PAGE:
Sunday, February 13, 2011

Yes, I'm a Manzanita Freak, and the blooming continues...

Yes, I confess. I am indeed a manzanita freak. Through trial and error, I've managed to install over 40+ manzanita varieties on the property in the 4 1/2 years we've lived here. Why? No other reason other than the fact that I just love manzanitas. And they seem to take more than well to our soil, which is mostly decomposed granite. Their incredibly beautiful reddish bark, adorable urn-shaped flowers, and generally pleasing form make them a standout both in nature and in the Cal native gardenscape.


I've been posting pix of the manzanita blooms in my garden as they've appeared throughout the season. Here are some of the more recent manifestations:


2/13/11 Mexican/Pointleaf Manzanita (Arctostaphylos pungens).

2/13/11 'Harmony' Manzanita (Arctostaphylos densiflora).

2/13/11 Mexican Manzanita & Laguna Manzanita at the top of the pond. Both are in full bloom.


2/7/11 Laguna Manzanita (Arctostaphylos glandulosa ssp. adamsii).

2/13/11 'Dark Star' Ceanothus.

2/13/11 Hairy Leaf Ceanothus (Ceanothus oliganthus var. oliganthus).

2/13/11 Pink-Flowered Currant (Ribes sanguineum glutinosum).

2/13/11 In the desert garden, Apricot Mallow (Sphaeralcea ambigua) just starting to bloom.

2/13/11 Five Spot (Nemophila maculata). A lovely annual that reseeded from last year's crop in the wildflower bed.

2/13/11 California Thrasher, rooting under one of the birdfeeders.

2/13/11 Western Scrub Jay.

2/13/11 Pine Siskin.

2/12/11 And the duckies are back! A pair of mallards in the pond, late afternoon around 5:30pm.

2/13/11 'Royal' Apricot. 

2/13/11 'Dorsett Golden' Apple.

10 comments:

  1. Fun blog. I also like wildflower gardening and birding. Our flora and fauna are quite different though here on the tundra, from sunny California. :)

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  2. I love this post and your blog, mainly because you show what's currently blooming/active where you live.

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  3. Everything is looking so good after your frosts. I especially love that ceanothus and the five spot. I used to grow the five spot from seed but I didn't think mine had such a vibrant spot as yours.

    In answer to your question - yes that is the witchhazel that used in european witchhazel ointments though the USA has it's own witchhazel plant which I think blooms earlier than ours.

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  4. The five spot is gorgeous, but my favorite native is the scrub jay. I've just got a thing for them.

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  5. Beautiful. You forgot to love the leaves - I'm sure you do. Someone said they look like fox ears, very alert. Loved your pics - I really like our local thrashers - they have such an incredibly varied song, and they are less shy than our other chaparral birds.

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  6. Amazing! I so agree with you, manzanitas are such a joy as the days finally start to get longer. Happy bloom day!

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  7. You've convinced me, I really need to plant some Manzanita here. I'm a little surprised we don't have any here, but I think this year, after we're done prepping bee hives for spring, I need to remedy our lack of Manzanitas. They'd bloom before much else here does, the bees would like them, and I'd rather have Manzanita than oodles of invasive hedge parsley growing on the sunny slope above our vegetable garden. I might not make it to 40+ varieties, but I should at least try 2 or 3!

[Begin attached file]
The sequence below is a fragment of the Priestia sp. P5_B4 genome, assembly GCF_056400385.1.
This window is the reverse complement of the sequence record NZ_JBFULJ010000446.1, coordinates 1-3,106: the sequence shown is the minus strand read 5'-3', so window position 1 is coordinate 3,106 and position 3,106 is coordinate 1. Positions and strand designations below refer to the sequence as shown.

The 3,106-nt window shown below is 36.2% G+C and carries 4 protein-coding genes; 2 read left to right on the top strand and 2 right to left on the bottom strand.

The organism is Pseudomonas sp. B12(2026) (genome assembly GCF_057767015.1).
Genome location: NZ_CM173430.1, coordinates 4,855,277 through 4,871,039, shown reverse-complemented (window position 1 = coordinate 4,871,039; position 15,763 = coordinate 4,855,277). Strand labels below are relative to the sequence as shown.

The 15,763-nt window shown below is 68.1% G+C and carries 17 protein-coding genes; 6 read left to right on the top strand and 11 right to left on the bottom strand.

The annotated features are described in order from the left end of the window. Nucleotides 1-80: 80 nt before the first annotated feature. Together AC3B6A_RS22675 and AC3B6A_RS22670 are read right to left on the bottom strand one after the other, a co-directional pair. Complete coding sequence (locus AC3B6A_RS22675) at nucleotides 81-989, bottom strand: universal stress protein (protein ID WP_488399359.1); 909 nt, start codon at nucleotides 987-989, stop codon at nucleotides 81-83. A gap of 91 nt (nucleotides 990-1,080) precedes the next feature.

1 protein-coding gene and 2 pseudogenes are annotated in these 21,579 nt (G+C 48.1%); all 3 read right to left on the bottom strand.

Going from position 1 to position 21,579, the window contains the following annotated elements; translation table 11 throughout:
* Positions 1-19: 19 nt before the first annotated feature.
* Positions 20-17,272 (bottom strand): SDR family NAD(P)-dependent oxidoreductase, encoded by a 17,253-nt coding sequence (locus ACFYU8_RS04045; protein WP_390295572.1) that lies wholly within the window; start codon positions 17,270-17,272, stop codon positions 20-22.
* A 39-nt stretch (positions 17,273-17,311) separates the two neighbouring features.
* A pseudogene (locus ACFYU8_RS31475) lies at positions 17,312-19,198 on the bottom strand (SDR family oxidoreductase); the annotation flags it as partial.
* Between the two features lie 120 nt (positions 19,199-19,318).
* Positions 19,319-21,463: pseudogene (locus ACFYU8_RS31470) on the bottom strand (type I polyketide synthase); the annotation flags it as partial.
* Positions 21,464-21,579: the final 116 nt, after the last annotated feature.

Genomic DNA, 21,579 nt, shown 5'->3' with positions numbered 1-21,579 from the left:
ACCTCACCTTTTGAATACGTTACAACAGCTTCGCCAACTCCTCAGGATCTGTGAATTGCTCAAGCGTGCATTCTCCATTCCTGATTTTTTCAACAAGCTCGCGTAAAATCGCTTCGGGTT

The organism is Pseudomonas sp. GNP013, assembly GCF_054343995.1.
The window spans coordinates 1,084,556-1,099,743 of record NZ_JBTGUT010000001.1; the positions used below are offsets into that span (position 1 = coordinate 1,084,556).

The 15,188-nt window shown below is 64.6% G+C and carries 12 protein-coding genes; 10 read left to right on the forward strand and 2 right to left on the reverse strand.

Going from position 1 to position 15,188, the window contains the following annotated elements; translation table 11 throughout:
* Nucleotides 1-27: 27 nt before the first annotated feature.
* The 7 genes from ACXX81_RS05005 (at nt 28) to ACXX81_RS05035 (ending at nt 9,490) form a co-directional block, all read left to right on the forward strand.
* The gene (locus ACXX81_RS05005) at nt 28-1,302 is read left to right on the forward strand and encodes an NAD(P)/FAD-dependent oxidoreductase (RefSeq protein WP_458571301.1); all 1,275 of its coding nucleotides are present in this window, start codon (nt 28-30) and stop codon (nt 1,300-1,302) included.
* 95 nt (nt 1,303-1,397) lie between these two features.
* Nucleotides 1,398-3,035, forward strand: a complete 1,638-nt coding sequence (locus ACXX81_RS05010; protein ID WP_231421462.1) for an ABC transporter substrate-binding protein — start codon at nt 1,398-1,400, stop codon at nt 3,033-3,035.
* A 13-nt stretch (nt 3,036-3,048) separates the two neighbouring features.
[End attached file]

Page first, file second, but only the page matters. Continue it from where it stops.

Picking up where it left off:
How is it your apples are blooming already? Ours are still very much dormant! Not that the return of winter weather is helping on that front! Your Dorsett apple looks so spring-like!

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  8. troutbirder, thanks for stopping by again - I must check out your blog as "tundra" sounds intriguing!

    Thanks, Katie - I think we share many common interests. I've enjoyed traveling up along the coast through Big Sur and northward up to Monterey over the years and really enjoy the spectacular views and beautiful wildflowers in your neck of the woods.

    Rosie, it always amazes me to hear that you're familiar with and have even grown a number of our native wildflowers over in Scotland.

    altadena hiker, those scrub jays are the life of the avian party. You just can't miss their raucous call and flashy blue plumage as they descend on the bird feeders.

    Country Mouse, what a cute description of manzanita leaves! They sure do look like perky foxes' ears! The male thrashers generallly like to show off their musical repertoire while perched on top of a rock, shrub, tree, etc. I enjoy their songs more than that of their mockingbird cousins.

    Town mouse, a happy belated bloom day to you, too!

    Clare, the great thing about most manzanitas is that, once they are established, they need very little water or maintenance. Not only will the bees like them, but the hummingbirds will flock to them with gusto. As for the apples, we had a couple weeks of unseasonably warm (70s-80s) weather in January & February and that seemed to have triggered blooms in a couple of our apple trees, the apricot, pluots, and peaches. As I'm typing this, however, the rain is coming down in buckets and our overnight lows the past couple days have been down in the low 30s with frost. How that will affect the blooms on the fruit trees, I don't yet know.

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  9. You're a badass bitch... Great blog. Love manzanita trees. Also, just had a nice Dorsett Golden Apple today.

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    1. Why, thank you! I take that as a compliment! ;)

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